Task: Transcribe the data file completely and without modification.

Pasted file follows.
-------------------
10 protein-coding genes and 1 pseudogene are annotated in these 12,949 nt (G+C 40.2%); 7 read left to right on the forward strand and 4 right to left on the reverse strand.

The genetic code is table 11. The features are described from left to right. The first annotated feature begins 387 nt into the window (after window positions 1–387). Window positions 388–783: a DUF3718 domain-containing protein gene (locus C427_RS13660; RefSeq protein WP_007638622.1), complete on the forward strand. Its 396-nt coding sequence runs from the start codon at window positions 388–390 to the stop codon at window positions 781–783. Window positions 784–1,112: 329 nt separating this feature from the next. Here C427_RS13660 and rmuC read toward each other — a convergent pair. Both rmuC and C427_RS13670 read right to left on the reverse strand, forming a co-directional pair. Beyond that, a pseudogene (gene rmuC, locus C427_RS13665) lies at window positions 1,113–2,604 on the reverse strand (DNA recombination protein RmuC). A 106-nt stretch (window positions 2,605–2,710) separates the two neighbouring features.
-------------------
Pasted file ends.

10 protein-coding genes and 1 pseudogene are annotated in these 12,949 nt (G+C 40.2%); 7 read left to right on the forward strand and 4 right to left on the reverse strand.

The genetic code is table 11. The features are described from left to right. The first annotated feature begins 387 nt into the window (after window positions 1–387). Window positions 388–783: a DUF3718 domain-containing protein gene (locus C427_RS13660; RefSeq protein WP_007638622.1), complete on the forward strand. Its 396-nt coding sequence runs from the start codon at window positions 388–390 to the stop codon at window positions 781–783. Window positions 784–1,112: 329 nt separating this feature from the next. Here C427_RS13660 and rmuC read toward each other — a convergent pair. Both rmuC and C427_RS13670 read right to left on the reverse strand, forming a co-directional pair. Beyond that, a pseudogene (gene rmuC, locus C427_RS13665) lies at window positions 1,113–2,604 on the reverse strand (DNA recombination protein RmuC). A 106-nt stretch (window positions 2,605–2,710) separates the two neighbouring features.